Think about it: You’re going to have this collection of services that you like to use, but you’re going to want to use them in different places. And you’re going to have slightly different preferences at each point in time.
What might be an example? Let’s say you’re flying back into San Francisco and you’re accessing some service through the airplane’s Wi-Fi. No matter the device you’re on, whatever service you’re using can figure out that you’re on your way home, because you live in San Francisco, and it will behave differently.
So Uber could take that information and access flight data and figure out which flight you’re on and when you’re supposed to land. Then it could go and pre-order your ride home so you don’t have to wait those 10 minutes at the terminal.
It could even be something as simple as your smartphone’s screen changing its lighting at different points of the day. It’s not that advanced, but your phone should probably do that.
Danielle: I’d like to continue talking about what’s next. Hope you don’t mind me putting you on the spot! Well, being a VC, I suppose you’re a betting man.
Eric: I try to be an educated bettor.
Danielle: When you look at wearables, virtual reality, connected TV, home IoT and home automation and automotive … where do you think apps are going to be the most impactful next?
Eric: I think virtual reality will be a big deal one day, and I think apps are going to play an important role in that. Because you’ve got to have something to do once you’re in that universe or ecosystem.
Take, for example, education. What if you could put people who are in medical school into their surgery rotations via VR, instead of having them learn on the job with real live human beings? That’d be neat.
Or what if, instead of taking your class science trip when you’re in elementary school to a planetarium, you just immerse everyone in something similar via VR? I think there are applications for education that can be really interesting in VR — just much more immersive. And some that give a different kind of training.
And they kind of do this with flight simulators already for both commercial and military applications in aviation. Better to get someone trained up before you put them in a $150 million F-35.
Danielle: This has been a fascinating conversation, but I think it’s about time to wrap. Is there anything we didn’t get to touch on that you’d like to close with?
Eric: Again — and I don’t mean to sound overly self-interested as an investor and member of the board — but I’d like to go back to our earlier conversation about the app economy being more than just the in-app store part of it. I think that’s probably the thing people haven’t realized.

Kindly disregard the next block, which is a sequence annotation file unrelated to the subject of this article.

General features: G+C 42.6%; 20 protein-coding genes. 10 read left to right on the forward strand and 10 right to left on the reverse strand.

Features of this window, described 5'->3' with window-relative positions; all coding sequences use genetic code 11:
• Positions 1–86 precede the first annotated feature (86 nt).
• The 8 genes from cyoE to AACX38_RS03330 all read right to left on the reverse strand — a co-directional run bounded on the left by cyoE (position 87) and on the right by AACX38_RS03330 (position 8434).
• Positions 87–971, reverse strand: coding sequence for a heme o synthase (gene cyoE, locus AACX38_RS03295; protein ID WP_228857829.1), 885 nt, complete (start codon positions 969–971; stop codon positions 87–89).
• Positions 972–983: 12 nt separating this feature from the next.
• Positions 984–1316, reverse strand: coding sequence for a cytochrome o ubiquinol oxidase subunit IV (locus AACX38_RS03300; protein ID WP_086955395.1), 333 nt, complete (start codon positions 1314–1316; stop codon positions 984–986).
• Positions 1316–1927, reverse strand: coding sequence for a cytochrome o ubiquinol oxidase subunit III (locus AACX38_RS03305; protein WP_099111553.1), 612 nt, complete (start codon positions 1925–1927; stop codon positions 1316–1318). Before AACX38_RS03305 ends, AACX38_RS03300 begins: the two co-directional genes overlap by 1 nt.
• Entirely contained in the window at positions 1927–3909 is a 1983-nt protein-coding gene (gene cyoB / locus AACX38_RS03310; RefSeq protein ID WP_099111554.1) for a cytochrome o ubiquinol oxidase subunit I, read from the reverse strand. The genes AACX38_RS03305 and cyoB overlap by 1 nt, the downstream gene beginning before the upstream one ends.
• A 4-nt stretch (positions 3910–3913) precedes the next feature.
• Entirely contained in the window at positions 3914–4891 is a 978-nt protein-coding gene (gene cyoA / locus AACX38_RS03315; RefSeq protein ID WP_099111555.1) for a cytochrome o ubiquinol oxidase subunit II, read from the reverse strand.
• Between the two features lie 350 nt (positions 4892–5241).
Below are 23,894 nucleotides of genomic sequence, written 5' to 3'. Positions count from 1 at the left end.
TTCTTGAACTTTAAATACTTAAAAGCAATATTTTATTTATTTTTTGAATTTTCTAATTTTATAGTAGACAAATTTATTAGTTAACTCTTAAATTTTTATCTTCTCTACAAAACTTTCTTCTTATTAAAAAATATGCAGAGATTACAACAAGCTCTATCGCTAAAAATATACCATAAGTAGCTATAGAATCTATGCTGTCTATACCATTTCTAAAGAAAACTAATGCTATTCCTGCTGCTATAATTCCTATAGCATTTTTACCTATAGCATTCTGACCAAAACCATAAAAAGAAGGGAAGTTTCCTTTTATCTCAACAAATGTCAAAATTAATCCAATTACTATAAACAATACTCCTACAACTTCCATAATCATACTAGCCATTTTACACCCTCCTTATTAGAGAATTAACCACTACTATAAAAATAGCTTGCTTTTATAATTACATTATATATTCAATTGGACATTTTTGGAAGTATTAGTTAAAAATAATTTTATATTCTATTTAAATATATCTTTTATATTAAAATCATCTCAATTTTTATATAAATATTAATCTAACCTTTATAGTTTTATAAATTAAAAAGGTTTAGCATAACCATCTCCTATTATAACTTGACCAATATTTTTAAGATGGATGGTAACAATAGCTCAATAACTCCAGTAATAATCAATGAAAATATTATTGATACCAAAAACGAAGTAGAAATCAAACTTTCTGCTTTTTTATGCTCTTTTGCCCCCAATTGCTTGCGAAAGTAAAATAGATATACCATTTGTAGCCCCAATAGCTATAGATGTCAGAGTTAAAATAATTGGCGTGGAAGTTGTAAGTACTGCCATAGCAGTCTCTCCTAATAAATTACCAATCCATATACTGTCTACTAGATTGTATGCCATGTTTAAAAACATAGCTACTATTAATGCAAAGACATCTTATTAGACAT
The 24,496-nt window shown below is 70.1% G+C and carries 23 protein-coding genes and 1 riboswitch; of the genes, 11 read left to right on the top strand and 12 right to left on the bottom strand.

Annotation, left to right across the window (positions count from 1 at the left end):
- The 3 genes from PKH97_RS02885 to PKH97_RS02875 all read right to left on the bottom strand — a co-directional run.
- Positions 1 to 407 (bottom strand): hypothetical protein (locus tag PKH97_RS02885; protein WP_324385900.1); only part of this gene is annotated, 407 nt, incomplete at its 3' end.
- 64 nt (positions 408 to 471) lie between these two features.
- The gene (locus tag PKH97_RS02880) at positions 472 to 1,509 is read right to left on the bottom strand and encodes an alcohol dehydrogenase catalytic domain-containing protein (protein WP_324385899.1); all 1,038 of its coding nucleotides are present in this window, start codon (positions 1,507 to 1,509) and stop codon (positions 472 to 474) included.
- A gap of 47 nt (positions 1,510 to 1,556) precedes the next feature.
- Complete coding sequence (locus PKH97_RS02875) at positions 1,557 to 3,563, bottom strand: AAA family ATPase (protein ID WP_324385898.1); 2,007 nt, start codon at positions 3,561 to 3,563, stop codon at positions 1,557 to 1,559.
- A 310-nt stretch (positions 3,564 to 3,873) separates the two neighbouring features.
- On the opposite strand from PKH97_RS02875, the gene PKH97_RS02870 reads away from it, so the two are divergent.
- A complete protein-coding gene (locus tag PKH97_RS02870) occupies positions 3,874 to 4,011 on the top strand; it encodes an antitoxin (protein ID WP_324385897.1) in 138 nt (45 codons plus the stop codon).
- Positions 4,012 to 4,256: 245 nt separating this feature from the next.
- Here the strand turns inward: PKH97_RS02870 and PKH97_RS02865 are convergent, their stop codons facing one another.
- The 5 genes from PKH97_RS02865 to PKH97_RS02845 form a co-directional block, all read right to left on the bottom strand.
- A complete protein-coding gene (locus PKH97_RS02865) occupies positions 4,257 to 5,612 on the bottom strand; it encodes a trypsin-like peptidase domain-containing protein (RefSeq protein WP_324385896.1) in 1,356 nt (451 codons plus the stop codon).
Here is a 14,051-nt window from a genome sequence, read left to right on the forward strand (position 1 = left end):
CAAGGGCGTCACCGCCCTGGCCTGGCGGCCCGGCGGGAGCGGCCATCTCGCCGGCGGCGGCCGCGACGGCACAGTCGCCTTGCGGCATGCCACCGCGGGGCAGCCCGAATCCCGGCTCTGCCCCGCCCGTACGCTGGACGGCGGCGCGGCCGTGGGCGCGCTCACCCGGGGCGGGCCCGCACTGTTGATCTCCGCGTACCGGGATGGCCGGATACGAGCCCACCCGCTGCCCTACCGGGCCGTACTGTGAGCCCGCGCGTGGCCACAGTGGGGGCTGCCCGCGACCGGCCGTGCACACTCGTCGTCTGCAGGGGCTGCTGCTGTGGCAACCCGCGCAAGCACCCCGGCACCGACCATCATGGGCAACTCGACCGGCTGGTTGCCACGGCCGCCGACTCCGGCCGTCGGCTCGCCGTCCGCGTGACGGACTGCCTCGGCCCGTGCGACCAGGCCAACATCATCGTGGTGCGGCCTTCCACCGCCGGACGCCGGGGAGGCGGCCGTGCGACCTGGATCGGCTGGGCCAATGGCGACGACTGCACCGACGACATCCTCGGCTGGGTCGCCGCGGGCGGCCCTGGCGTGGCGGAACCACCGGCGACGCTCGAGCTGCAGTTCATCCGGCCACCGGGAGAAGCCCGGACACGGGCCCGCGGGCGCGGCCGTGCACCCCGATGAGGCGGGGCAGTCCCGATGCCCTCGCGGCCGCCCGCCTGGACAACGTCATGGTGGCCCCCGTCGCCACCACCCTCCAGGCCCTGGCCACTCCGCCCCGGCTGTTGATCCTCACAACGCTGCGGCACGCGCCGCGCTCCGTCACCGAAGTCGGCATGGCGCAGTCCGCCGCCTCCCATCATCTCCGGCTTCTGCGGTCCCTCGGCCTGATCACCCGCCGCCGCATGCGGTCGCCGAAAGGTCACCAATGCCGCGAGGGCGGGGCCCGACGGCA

The early adopters in App Annie’s customer base, they probably get it now. There was a study earlier this year from SNL Kagan where they looked at usage of mobile banking apps. Of the respondents, 57% said they would consider switching banks to get a better app experience and 11% already had.
You think about how much money is at stake when banks are losing customers and deposits just on the basis of a mobile app — that’s something people have got to pay attention to.
A lot of these services end up being somewhat commodities. United versus American: Is there really a big difference? The loyalty programs keep you there, but if mobile is the primary interface for companies to interact with their customers, they’ve got to be focused on that experience. And how are you going to know that unless you have the data to tell you how you’re doing compared to your competitors? And I think that’s probably not fully appreciated yet.
|Eric Liaw joined IVP in 2011. He is focused primarily on later-stage investments in high growth companies across a variety of sectors including enterprise software, Internet, and mobile. Eric serves as a Board Director or Observer for IVP portfolio companies AdRoll, App Annie, Mindbody (MB), OnDeck (ONDK), RetailMeNot (SALE), Supercell (SoftBank), The Honest Company, Wikia, and ZipRecruiter and led IVP’s investment in GitHub and Klarna. He previously served as a Board Director for Dropcam (GOOG) and was actively involved with DeNA, HomeAway (AWAY), MarkMonitor (TRI), and Varolii (NUAN).
Eric holds a B.A. in Economics with a minor in Computer Science and an M.S. in Management Science and Engineering, both from Stanford University.
March 11, 2016Mobile App Strategy